42
The Freiburg Years, 1529-1535

God is like the brilliant chorus-leader of a play who introduces various characters on to the stage of life and has a reward ready for all who properly play the role He has assigned.

Erasmus to Jacopo Sadoleto, 7 March 1531, Epistle 2443

The greatest good fortune, even greater than health, for the old person is to have his world still inhabited by projects; then, busy and useful, he escapes both from boredom and from decay.

Simone de Beauvoir, Old Age, 548

To give me a position of rank would be like piling up treasures on the back of an old worn-out nag, now that the course of my life is almost run.

Erasmus to Bernard of Cles, May 1532, Epistle 2651 (trans. M. A. Haworth in Hillerbrand 261)

Basel had become a city of factions. The leader of the conservatives was Ludwig Baer, still rector of the university but 'a living corpse' who had just married a widow of twenty. 1 Against the pressuring of Oecolampadius, who had become the minister of St Martin's church and leader of the reform movement in Basel, Baer strove for moderation. The position of the town council of Basel was that no one should be compelled to go either to Mass or to the reformed services, and everyone should be free to follow his own conscience. As Wackernagel notes, this meant -- or would have meant -- pluralism within a single city. 2 But such a compromise was unacceptable to extremists like Oecolampadius. A violent turn came on 9 February 1529.

Several hundred men gathered in the Barfüsserkirche and demanded the abolition of the Mass; the council began its deliberations but reached no decision by nightfall. Next day while the council again sat, the mob moved angrily from the Marktplatz to the cathedral square and began smashing the images of the Münster and other churches. The scene has been described by Bainton:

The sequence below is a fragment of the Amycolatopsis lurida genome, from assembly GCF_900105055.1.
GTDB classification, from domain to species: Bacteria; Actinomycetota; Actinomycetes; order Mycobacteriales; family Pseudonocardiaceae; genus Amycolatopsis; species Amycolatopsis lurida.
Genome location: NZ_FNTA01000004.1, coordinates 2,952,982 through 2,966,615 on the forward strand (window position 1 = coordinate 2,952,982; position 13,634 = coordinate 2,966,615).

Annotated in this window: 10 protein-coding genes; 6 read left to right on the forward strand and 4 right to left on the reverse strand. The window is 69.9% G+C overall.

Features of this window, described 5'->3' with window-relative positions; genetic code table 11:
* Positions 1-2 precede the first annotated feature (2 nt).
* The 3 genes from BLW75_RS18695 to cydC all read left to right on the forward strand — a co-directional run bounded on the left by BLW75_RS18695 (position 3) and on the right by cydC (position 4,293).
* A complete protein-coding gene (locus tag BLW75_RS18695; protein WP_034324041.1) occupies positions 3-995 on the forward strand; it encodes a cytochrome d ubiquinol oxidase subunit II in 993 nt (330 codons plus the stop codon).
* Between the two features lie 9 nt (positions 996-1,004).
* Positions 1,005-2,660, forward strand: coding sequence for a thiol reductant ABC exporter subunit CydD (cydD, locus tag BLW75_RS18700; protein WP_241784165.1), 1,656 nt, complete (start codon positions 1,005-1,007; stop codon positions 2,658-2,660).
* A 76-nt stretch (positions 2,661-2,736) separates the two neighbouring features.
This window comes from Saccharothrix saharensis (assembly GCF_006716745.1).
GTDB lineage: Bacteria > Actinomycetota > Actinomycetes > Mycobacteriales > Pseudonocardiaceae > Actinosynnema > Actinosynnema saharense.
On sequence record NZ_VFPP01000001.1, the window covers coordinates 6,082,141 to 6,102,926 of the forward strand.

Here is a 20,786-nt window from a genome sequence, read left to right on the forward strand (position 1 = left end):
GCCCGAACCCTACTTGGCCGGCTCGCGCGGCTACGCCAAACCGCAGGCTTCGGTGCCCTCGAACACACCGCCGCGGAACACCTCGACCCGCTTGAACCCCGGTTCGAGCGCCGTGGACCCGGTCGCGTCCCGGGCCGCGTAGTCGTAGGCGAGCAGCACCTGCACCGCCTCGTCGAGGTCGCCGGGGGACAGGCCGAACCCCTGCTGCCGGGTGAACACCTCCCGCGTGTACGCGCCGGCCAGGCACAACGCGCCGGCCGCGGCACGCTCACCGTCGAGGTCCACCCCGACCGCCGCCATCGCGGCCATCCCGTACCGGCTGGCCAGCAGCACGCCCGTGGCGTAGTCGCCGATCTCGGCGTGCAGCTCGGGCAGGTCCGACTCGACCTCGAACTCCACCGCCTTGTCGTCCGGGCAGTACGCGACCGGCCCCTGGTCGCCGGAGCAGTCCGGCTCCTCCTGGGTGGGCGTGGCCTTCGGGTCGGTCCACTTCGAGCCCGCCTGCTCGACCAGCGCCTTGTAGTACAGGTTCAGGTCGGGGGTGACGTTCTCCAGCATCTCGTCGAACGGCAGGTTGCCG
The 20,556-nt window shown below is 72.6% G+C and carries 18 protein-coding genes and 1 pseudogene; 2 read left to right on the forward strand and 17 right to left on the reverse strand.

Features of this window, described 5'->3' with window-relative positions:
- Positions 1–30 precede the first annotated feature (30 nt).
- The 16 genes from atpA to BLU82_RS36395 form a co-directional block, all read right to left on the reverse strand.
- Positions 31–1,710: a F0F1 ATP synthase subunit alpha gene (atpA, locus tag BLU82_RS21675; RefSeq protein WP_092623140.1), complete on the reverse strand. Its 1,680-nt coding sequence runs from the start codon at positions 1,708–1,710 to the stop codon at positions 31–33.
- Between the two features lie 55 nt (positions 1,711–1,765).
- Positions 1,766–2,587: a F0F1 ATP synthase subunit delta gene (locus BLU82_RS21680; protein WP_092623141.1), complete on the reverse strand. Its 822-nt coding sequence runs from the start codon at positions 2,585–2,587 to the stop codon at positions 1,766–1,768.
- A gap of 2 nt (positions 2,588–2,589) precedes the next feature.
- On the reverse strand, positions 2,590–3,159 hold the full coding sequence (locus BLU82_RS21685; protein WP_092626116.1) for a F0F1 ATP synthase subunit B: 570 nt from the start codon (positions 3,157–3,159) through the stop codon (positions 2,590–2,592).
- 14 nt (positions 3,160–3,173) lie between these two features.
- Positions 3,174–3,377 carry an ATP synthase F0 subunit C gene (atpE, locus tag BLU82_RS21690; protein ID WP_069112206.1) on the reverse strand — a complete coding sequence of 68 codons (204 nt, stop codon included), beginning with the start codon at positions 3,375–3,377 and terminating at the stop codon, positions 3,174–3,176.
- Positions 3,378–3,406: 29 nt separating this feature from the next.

In the morning Basel looked upon the broken idols, torsos,

-337-

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Erasmus of Europe: - Vol. 2
Table of contents

Table of contents

  • Title Page iii
  • Contents v
  • Preface vii
  • Notes xiv
  • List of Abbreviations xv
  • List of ILlustrations xvii
  • 18 Return from England: the Years in Flanders and Paris, 1501-1502 1
  • 19 the Early Louvain Years, 1502-1504 14
  • Notes 24
  • 20 the Enchiridion: 'Philosophia Christi' 28
  • Notes 40
  • 21 1504, a Threshold Year 41
  • Notes 49
  • 22 Return to England, 1505-1506 51
  • Notes 59
  • 23 Italy, 1506-1509 62
  • Notes 71
  • 24 the Adages 74
  • Notes 82
  • 25 England Again, 1509: the 'Period of Silence' 86
  • Notes 92
  • 25 the Praise of Folly 95
  • Notes 105
  • 27 the Cambridge Years, 1511-1514 109
  • Notes 122
  • 28 the Changing World in 1514 126
  • 29 Vocation and Life-Style 140
  • Notes 147
  • 30 to Basel, Summer 1514 149
  • Notes 161
  • 31 1516, the Annus Mirabilis 165
  • Notes 173
  • 32 the New Testament: A Life Work 175
  • Notes 189
  • Notes 210
  • 34 the Rising Storm of Controversy: Erasmus and His Catholic Critics, 1517-1522 216
  • Notes 231
  • 35 the Colloquies 236
  • Notes 243
  • Erasmus and His Friends: His Audience and His Geography 247
  • Notes 259
  • 37 Reform and Reformation: Ecclesia Semper Reformanda 263
  • Notes 278
  • 38 the Basel Years, 1521-1529: the Reformation Storm Rising 283
  • 39 Erasmus and Luther: on the Freedom of the Will 298
  • Notes 306
  • 40 Language and Style 310
  • Notes 317
  • 41 the Basel Years: Humanism and Religion 320
  • Notes 333
  • 42 the Freiburg Years, 1529-1535 337
  • Notes 346
  • 43 the Final Act at Basel: Summer 1535 to July 1536 350
  • Notes 359
  • 44 the Achievement of Erasmus and His Place in History 362
  • Notes 377
  • Appendix C Erasmus' Dispensations 381
  • Notes 383
  • Appendix D Erasmus' Wills 384
  • Notes 385
  • Appendix E Portraits of Erasmus 387
  • An Erasmian Chronology: LIfe and Writings 390
  • Bibliography 393
  • Index of Names of Persons 408
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